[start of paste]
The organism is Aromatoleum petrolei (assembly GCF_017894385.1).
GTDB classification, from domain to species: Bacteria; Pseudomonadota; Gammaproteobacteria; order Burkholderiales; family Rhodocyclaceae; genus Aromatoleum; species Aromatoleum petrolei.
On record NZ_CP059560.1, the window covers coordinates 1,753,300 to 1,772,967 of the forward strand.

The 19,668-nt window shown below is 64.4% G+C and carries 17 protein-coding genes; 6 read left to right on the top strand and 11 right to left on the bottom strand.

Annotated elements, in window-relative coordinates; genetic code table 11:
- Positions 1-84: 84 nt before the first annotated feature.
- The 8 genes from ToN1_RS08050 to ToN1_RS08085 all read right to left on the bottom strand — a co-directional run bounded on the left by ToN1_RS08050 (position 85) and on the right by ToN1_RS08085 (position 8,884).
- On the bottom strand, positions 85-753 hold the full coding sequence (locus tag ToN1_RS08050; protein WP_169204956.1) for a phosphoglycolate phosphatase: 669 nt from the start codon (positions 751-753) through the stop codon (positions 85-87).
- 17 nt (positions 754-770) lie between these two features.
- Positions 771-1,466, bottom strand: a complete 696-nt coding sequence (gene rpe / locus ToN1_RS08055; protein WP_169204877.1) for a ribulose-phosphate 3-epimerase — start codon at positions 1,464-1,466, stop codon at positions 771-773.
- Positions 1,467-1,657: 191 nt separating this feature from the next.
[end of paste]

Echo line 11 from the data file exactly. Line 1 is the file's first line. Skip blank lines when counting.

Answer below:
- Positions 1,467-1,657: 191 nt separating this feature from the next.